Hepatitis C in Clinically Discordant Hemophilic Siblings

This study has been completed.
Information provided by:
National Heart, Lung, and Blood Institute (NHLBI)
ClinicalTrials.gov Identifier:
First received: December 19, 2000
Last updated: June 23, 2005
Last verified: January 2005
To define the natural history, immunologic, and genetic factors that influence the clinical outcome of hepatitis C in a cohort of hemophilic siblings.

Blood Disease
Hemophilia A
Hepatitis, Viral, Human

Study Type: Observational
Study Design: Observational Model: Defined Population
Observational Model: Natural History

Resource links provided by NLM:

Further study details as provided by National Heart, Lung, and Blood Institute (NHLBI):

Study Start Date: September 1999
Estimated Study Completion Date: August 2004
Detailed Description:


The clinical spectrum of hepatitis C is variable and the factors responsible for these divergent outcomes with chronic hepatitis C infection remain unknown. Dr. Fried and his colleagues are studying a cohort of hemophilic siblings infected with hepatitis C to define the natural history, immunologic, and genetic factors that influence its clinical outcome. Patients with hemophilia have a prevalence rate of hepatitis C as high as 90 percent. The sex-linked pattern of inheritance of hemophilia allows them to identify a cohort of siblings both of who have been infected with hepatitis C. Hemophilic siblings are an attractive population to study because: 1) They are all males; 2) Siblings are relatively close in age; 3) The mode of HCV acquisition is identical; 4) The age at acquisition of hepatitis C is similar 5) The date of acquisition can be confidently estimated upon their factor replacement history; 6) Hemophilic sibs share significant amounts of genetic material.

The study is in response to a Request for Applications entitled "Hepatitis C: Natural History, Pathogenesis, Therapy and Prevention" issued by the National Institute of Diabetes and Digestive and Kidney Diseases


Hemophilic siblings with hepatitis C undergo a detailed clinical evaluation to stage their liver disease and to identify sibling pairs with clinically and/or histologically discordant levels of disease activity. These siblings pairs are further studied to define antigen recognition patterns of lymphocyte cells including peripheral CD8 plus cytotoxic T lymphocytes (CTL) and CD4 plus cells and determine their functional significance. Using peripheral blood mononuclear cells, CD8 plus cells are assayed for CTL activity against three overlapping vaccinia/hepatitis C virus (HCV) constructs covering the entire HCV genome followed by fine cloning to identify HCV-specific CTL epitopes. Peripheral CD4 plus cells are tested for their ability to proliferate to HCV antigens. Using stimulation index, Drs. Fried and colleagues are quantitating the presence and magnitude of this response. They are also trying to identify immunodominant regions targeted by cytotoxic T cells using HLA class I matched hemophilic siblings. Finally, they are identifying specific host genes that are preferentially expressed or repressed in patients with delayed progression of their HCV disease. They are quantitating the expression of mRNAs encoding host antiviral defense and immunoregulatory elements in peripheral blood mononuclear cells (PBMCs) and liver tissue from sibling pairs that have discordant chronic hepatitis C using mRNA libraries that are screened by high density oligonucleotide arrays. The expression levels of these genes (including, but not limited to, interferon alpha, beta, and gamma; IRF-1 and IRF-2; interferon induced protein kinase; the cellular protein activator of PKR (PACT) RNase L; interferon-inducible RNA-specific adenosine deaminase; a ribonuclease specific for inosine- containing RNA; chemokine receptors CCR1, CCR3, CCR5, and their signal transduction elements; 2'-5'-oligoadenylate synthetase; tumor necrosis factor; FAS receptor; signal transduction components of these antiviral pathways, and both type 1 and 2 cytokines) are correlated with delayed progression and diminished pathogenesis in paired hemophilic siblings.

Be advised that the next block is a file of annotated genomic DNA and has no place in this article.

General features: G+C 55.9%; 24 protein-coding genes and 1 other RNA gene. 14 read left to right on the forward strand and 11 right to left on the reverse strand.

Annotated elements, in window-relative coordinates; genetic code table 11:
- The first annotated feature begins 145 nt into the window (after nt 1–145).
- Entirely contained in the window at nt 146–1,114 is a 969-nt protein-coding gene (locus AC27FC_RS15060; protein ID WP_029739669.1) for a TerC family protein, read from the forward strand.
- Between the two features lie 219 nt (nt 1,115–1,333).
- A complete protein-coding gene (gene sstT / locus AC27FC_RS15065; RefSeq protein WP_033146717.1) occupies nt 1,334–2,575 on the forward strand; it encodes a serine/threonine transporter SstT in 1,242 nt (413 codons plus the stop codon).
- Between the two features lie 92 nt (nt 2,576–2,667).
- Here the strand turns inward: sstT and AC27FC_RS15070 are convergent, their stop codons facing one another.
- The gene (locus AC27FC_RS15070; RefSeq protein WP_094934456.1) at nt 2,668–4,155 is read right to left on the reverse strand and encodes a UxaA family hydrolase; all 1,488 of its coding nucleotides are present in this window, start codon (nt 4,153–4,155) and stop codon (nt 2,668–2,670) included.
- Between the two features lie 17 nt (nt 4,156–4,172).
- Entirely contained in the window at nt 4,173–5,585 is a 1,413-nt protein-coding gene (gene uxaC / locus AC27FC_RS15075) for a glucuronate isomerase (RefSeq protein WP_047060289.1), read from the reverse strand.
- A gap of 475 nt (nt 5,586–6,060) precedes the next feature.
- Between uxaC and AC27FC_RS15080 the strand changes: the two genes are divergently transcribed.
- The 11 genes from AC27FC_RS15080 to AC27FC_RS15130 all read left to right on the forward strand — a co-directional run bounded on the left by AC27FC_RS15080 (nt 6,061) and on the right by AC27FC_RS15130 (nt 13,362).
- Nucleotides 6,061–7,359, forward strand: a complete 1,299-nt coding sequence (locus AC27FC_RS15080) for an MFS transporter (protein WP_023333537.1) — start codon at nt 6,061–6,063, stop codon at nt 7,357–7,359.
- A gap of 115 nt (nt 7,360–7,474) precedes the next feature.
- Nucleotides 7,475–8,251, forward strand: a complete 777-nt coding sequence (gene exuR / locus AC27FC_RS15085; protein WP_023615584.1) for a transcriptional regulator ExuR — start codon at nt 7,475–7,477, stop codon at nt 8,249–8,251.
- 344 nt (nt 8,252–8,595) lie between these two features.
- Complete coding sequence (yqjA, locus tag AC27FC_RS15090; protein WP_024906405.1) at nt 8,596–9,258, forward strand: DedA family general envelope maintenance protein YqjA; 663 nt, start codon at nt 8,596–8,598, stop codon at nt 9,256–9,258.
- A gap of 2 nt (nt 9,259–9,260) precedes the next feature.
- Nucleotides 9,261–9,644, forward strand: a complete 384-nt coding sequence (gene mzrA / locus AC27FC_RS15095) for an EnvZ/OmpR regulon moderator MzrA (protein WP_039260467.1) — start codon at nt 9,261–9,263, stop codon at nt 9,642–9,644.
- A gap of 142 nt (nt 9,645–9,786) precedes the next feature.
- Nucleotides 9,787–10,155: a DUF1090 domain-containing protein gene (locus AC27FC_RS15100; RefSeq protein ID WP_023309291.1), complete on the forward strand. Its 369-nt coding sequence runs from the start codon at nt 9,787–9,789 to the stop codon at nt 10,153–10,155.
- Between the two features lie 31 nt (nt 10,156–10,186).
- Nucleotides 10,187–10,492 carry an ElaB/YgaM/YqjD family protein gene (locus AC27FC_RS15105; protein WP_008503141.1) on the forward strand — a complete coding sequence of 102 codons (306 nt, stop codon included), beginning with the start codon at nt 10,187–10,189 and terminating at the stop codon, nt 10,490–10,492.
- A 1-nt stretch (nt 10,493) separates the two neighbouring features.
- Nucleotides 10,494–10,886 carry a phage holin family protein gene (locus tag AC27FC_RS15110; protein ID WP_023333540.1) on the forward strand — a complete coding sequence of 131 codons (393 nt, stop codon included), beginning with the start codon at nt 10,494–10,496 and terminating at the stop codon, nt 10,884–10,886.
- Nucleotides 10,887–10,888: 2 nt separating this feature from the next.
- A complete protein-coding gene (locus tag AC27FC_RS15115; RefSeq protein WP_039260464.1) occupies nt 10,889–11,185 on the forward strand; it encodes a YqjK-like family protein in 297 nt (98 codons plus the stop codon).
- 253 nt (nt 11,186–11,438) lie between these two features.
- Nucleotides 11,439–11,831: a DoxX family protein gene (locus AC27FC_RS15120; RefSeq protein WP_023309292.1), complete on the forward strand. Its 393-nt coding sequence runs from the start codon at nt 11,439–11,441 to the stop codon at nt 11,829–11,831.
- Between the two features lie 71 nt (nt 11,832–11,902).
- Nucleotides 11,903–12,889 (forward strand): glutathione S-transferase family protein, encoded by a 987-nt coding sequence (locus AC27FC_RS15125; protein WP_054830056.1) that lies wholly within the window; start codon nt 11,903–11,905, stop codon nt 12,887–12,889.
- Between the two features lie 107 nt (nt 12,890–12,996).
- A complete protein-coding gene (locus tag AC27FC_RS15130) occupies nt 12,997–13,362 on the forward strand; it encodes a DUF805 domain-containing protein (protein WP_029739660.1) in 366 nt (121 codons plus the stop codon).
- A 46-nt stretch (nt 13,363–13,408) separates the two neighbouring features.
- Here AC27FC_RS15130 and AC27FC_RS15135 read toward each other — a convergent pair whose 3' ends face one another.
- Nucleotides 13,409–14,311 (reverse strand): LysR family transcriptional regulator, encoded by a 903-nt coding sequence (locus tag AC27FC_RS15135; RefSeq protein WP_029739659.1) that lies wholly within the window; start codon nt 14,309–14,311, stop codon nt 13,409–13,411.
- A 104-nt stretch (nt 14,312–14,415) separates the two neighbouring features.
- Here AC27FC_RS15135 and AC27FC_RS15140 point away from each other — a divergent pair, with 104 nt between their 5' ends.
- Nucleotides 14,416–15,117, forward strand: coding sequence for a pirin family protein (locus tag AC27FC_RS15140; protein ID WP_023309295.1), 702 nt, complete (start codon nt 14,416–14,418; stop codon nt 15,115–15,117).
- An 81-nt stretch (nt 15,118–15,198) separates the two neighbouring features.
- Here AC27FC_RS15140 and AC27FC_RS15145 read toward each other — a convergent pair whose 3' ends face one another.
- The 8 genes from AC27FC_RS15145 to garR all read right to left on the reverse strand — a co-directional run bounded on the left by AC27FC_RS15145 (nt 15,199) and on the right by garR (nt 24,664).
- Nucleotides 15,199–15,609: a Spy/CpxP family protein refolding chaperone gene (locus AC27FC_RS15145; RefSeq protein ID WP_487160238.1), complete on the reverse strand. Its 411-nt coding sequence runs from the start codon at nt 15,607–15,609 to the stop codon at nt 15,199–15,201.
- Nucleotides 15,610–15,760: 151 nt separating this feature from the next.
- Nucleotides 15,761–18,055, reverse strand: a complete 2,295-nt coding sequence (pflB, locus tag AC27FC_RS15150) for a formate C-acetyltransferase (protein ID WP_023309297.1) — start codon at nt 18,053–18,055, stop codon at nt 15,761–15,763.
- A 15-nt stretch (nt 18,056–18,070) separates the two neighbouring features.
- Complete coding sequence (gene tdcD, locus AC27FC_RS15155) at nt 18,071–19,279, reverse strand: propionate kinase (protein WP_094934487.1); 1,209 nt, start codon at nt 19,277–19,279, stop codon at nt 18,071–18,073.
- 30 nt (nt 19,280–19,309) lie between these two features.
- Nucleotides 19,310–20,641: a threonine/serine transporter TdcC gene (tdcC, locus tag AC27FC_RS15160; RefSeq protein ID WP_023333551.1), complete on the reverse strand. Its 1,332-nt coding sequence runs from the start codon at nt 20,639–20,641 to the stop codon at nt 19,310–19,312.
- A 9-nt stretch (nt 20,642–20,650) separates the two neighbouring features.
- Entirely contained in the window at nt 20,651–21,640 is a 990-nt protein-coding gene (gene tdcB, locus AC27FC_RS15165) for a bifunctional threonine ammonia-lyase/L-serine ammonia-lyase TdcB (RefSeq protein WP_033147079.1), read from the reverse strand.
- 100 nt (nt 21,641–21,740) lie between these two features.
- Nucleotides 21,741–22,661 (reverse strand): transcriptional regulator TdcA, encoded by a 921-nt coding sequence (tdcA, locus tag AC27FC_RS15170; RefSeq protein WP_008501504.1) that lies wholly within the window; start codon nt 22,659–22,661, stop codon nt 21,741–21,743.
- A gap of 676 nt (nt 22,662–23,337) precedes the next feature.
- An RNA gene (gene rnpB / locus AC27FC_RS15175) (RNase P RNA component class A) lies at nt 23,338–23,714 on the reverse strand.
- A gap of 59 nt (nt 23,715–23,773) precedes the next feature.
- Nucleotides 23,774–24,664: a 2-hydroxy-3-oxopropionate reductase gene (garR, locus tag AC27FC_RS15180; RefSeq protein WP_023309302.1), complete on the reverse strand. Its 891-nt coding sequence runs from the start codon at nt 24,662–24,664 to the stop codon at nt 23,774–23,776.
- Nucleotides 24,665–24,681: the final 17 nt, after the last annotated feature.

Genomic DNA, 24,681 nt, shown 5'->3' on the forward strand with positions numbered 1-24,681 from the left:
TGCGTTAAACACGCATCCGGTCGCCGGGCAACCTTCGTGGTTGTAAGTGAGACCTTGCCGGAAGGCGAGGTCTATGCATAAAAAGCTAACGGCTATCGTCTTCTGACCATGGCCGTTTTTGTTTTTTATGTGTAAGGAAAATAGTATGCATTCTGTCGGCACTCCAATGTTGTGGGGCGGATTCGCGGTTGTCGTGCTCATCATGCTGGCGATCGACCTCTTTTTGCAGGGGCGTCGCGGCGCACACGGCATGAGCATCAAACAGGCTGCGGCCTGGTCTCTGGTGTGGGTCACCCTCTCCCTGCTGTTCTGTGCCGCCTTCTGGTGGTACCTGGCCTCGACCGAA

Ages Eligible for Study:   Child, Adult, Senior
Genders Eligible for Study:   Male
Accepts Healthy Volunteers:   No
No eligibility criteria
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Please refer to this study by its ClinicalTrials.gov identifier: NCT00007371

Sponsors and Collaborators
National Heart, Lung, and Blood Institute (NHLBI)
OverallOfficial: Michael Fried University of North Carolina
  More Information


ClinicalTrials.gov Identifier: NCT00007371     History of Changes
Other Study ID Numbers: 954 
Study First Received: December 19, 2000
Last Updated: June 23, 2005
Health Authority: United States: Federal Government

Additional relevant MeSH terms:
Hepatitis A
Hemophilia A
Hematologic Diseases
Hepatitis, Viral, Human
Liver Diseases
Digestive System Diseases
Virus Diseases
Enterovirus Infections
Picornaviridae Infections
RNA Virus Infections
Blood Coagulation Disorders, Inherited
Blood Coagulation Disorders
Coagulation Protein Disorders
Hemorrhagic Disorders
Genetic Diseases, Inborn

ClinicalTrials.gov processed this record on August 24, 2016